For example, put that sub-.500 coach in the underdog role, getting +3 points or more, and it can turn into a winning proposition.
Combine it with another strong trend or two, and you could be looking at a strong play (at least for preseason).
What about coaching motivation?
For many years, rookie NFL coaches did very well.
The theory was that they have more to prove and more to play for than experienced vets who are secure in their jobs. In 2002, the four head coaches with new teams went 11-5 (69%) ATS.
In the 2003 preseason, the five head coaches who were new to their team went 12-8 (60%) against the spread. But in 2004, new head coaches went only 13-15 ATS.
In 2005, they bounced back, going 8-3 ATS. But then, from 2006 to 2009, new coaches compiled a lackluster 54-59 ATS mark.
There is still a big difference between the approach that someone such as Kevin Stefanski (Browns rookie head coach in 2021) would take versus a coach like Mike McCarthy, who was new to the Dallas Cowboys in 2021 but hardly new to NFL head coaching.
Looking beyond the surface of the records is helpful before deciding if a play is warranted for or against.
2. Team Depth
Here are four things to consider when it comes to team depth in the preseason:
1. Look for situations in which starters will be playing against backups.
Backups play more than starters, and some teams' backups are better than other teams' starters.
2. Look for situations in which starters will be playing against backups.
Teams with veteran starters who aren’t fighting for their job tend to play these starters very little in the preseason.
3. Look for teams with a couple of good players fighting for the same job.
These players will get extra playing time as coaches try to determine the starter.
4. Look for teams with great backups, especially at quarterback.
Some teams’ second or third-string quarterbacks could start for other teams. When they get to play against their opponent’s second or third-stringers, they’ll rack up the yards – and the points.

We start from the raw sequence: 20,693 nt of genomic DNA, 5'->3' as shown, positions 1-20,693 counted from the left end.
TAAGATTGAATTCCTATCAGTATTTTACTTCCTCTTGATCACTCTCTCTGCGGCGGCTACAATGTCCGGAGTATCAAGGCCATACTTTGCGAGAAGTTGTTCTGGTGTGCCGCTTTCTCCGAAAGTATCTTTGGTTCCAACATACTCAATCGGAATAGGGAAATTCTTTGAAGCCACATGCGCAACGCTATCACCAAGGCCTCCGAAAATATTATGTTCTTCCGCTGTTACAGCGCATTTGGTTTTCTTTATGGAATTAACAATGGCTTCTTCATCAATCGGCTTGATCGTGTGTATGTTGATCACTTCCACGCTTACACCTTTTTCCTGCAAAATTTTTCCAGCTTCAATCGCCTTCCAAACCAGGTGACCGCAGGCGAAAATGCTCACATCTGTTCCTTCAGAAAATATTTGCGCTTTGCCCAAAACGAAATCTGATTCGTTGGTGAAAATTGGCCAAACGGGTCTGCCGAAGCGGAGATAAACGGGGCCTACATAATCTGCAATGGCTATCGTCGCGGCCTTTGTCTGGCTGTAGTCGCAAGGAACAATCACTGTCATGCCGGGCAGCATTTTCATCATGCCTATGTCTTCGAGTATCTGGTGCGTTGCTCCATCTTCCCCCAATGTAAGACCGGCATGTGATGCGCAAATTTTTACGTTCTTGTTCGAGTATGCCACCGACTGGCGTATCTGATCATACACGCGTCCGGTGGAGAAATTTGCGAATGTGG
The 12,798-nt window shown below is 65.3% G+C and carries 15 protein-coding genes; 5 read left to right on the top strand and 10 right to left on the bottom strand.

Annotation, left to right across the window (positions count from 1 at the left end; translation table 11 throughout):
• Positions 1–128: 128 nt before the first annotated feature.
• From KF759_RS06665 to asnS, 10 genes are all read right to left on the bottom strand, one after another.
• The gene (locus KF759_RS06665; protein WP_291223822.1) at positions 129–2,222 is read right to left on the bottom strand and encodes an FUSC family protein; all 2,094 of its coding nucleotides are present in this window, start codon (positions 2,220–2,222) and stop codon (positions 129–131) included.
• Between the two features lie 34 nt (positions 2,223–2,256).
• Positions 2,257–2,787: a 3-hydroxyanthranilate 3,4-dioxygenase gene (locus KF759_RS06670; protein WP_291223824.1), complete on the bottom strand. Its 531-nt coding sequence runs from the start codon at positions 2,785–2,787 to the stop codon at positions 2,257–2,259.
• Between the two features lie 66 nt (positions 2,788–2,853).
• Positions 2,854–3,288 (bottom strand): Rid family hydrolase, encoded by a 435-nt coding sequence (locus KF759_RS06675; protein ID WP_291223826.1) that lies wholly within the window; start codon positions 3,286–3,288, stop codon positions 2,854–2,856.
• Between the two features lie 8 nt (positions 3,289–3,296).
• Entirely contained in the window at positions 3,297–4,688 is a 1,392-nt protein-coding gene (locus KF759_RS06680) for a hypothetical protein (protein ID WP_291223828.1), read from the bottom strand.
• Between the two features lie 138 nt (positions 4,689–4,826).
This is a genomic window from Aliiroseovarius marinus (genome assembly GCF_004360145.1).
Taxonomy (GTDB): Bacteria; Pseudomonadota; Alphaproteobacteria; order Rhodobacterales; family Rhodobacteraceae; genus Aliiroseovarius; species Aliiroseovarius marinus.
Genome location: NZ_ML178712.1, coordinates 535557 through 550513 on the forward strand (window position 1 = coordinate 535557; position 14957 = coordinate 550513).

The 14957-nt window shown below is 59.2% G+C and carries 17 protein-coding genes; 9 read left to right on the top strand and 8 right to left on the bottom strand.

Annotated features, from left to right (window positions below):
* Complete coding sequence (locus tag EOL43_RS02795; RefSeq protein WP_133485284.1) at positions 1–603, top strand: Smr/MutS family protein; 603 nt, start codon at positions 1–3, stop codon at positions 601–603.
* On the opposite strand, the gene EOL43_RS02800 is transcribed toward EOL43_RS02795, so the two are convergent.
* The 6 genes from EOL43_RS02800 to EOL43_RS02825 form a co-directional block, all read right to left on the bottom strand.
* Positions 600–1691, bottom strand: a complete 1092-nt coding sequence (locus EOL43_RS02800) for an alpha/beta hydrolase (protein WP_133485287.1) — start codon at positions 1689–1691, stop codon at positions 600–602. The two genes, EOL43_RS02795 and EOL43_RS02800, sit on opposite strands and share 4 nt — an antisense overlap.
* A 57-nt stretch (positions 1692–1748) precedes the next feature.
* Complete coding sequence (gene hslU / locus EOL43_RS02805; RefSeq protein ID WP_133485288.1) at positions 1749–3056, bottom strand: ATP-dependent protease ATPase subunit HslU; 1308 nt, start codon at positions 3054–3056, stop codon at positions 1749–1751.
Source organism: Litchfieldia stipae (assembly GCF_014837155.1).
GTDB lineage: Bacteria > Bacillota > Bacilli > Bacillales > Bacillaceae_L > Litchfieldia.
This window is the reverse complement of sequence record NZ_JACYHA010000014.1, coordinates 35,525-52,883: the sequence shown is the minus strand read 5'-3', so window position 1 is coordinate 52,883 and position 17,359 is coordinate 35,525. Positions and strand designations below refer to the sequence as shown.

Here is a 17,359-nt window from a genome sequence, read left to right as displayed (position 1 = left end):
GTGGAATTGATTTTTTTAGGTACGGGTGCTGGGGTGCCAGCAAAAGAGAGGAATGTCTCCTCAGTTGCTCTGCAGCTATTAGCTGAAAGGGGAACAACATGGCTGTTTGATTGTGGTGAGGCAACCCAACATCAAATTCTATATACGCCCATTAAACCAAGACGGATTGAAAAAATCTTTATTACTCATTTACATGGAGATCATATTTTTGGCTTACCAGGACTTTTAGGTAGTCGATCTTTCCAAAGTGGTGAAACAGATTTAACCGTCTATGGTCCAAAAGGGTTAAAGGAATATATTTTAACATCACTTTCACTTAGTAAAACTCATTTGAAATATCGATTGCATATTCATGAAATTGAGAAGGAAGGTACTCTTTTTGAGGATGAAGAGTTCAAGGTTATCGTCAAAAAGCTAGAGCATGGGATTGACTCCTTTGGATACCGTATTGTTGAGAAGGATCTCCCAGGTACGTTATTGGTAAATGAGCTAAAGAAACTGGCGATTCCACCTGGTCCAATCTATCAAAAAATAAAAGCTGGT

No one has a crystal ball, but if you check the depth chart and pay close attention to local news sites, you can get a pretty good idea of who is going to play and for how long.
3. Game Plan
Coaches often announce their intentions for upcoming games.
Sometimes they’re looking to give a specific player a lot of playing time, while other times, they’re just looking to get out of there as quickly as possible without any injuries.
Also, consider how the team fard during their most recent preseason performance. After a weak outing, coaches will challenge their teams to show something before the regular season starts, and with jobs on the line, these supposedly meaningless games often start to carry significantly more weight.
4. Preseason Historical Systems and Trends
It’s true that some simple, older trends (bet on a team in its second preseason game if its opponent is playing its first) are no longer predictive, but I track and apply over 100 preseason situations and trends when making my picks.
Remember, it doesn’t take much of an edge, and if we can beat 52.4% with our picks, we bank!
These are just a few examples of what you should be researching and considering when making your NFL preseason picks.
I utilize a system that takes all of these variables and more into account on my preseason picks.
See my philosophy for the NFL regular season.
See my philosophy for the NFL playoffs and Super Bowl